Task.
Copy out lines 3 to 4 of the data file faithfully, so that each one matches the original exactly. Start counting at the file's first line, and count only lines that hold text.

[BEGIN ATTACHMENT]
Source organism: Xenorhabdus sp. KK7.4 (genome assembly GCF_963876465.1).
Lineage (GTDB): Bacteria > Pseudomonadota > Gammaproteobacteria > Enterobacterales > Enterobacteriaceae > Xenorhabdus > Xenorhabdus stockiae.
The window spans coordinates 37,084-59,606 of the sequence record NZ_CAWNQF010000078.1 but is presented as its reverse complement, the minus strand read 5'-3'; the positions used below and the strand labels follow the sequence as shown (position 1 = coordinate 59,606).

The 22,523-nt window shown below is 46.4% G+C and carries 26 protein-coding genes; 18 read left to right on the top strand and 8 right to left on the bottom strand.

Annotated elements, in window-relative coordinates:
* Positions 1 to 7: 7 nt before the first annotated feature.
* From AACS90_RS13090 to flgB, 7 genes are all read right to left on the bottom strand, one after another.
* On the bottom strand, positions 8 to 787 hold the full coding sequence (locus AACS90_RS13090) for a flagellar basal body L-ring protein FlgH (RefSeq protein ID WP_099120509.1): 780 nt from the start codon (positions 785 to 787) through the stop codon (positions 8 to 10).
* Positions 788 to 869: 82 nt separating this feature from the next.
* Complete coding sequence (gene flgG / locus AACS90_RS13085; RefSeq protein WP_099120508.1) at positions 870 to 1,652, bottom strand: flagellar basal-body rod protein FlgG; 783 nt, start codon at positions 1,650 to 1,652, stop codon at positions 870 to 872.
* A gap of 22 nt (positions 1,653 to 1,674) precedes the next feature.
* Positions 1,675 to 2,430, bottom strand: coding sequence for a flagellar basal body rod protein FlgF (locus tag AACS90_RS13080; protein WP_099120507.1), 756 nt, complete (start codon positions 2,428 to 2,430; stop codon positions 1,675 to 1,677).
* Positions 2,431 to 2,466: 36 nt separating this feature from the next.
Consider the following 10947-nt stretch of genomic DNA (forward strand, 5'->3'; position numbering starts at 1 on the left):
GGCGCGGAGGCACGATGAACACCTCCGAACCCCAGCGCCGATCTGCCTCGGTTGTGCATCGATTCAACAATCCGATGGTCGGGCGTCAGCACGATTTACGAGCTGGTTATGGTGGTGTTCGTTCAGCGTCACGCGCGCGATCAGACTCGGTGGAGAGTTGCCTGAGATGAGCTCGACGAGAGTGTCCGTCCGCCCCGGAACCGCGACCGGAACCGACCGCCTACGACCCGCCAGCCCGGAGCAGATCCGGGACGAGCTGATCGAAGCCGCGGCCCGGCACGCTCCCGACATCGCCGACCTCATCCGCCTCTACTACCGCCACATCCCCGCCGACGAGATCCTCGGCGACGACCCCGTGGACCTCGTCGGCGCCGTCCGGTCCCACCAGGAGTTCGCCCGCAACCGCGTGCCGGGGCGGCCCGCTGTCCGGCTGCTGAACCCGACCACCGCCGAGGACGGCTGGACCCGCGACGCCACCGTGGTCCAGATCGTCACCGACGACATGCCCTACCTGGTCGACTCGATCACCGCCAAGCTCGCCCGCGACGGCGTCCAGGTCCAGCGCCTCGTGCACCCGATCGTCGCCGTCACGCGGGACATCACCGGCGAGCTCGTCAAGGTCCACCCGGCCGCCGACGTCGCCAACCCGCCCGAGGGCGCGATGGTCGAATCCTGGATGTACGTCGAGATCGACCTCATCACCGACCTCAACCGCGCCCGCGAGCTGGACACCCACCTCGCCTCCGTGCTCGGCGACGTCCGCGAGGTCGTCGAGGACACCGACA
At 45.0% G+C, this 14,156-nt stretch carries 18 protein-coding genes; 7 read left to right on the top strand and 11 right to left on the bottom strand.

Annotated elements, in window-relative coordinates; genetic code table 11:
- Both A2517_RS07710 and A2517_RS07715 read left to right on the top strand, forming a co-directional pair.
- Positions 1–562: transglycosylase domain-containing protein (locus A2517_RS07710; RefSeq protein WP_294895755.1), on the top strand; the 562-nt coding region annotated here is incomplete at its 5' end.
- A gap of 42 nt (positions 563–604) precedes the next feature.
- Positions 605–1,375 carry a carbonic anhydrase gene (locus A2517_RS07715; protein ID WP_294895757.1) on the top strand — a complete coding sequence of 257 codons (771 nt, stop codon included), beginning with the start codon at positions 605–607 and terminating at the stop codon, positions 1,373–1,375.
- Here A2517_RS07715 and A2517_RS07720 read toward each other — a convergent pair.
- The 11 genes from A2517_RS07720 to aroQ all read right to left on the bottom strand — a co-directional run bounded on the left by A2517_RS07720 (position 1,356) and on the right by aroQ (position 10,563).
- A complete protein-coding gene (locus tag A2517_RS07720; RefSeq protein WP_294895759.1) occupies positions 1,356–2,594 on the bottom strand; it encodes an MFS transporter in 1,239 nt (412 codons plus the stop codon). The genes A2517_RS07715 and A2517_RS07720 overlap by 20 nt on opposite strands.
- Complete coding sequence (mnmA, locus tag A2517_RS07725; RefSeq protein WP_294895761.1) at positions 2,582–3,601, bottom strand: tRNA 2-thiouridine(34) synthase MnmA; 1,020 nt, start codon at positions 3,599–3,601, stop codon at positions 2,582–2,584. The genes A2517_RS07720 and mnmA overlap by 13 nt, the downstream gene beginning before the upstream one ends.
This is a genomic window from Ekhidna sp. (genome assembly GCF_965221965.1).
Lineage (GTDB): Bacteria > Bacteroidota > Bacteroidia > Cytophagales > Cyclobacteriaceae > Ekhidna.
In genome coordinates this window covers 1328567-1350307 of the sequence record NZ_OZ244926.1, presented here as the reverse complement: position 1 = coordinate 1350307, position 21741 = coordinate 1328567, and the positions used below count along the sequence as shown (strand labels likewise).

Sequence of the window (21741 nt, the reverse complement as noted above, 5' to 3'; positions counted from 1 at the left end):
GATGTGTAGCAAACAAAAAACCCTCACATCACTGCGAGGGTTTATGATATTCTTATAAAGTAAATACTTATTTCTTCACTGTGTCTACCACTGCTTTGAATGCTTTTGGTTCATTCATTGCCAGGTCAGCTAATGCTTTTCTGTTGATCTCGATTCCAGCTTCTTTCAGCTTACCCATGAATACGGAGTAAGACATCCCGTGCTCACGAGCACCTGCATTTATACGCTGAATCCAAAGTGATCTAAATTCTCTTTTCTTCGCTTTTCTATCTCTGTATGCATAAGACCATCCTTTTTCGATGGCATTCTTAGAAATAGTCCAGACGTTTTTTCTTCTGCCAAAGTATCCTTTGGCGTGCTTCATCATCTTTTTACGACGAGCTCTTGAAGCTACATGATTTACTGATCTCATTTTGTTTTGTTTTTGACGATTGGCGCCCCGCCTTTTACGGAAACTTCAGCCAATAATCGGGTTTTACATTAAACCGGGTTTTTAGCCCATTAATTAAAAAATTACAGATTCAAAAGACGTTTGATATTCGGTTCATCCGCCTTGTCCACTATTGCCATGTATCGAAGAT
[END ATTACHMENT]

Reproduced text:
The window spans coordinates 37,084-59,606 of the sequence record NZ_CAWNQF010000078.1 but is presented as its reverse complement, the minus strand read 5'-3'; the positions used below and the strand labels follow the sequence as shown (position 1 = coordinate 59,606).

The 22,523-nt window shown below is 46.4% G+C and carries 26 protein-coding genes; 18 read left to right on the top strand and 8 right to left on the bottom strand.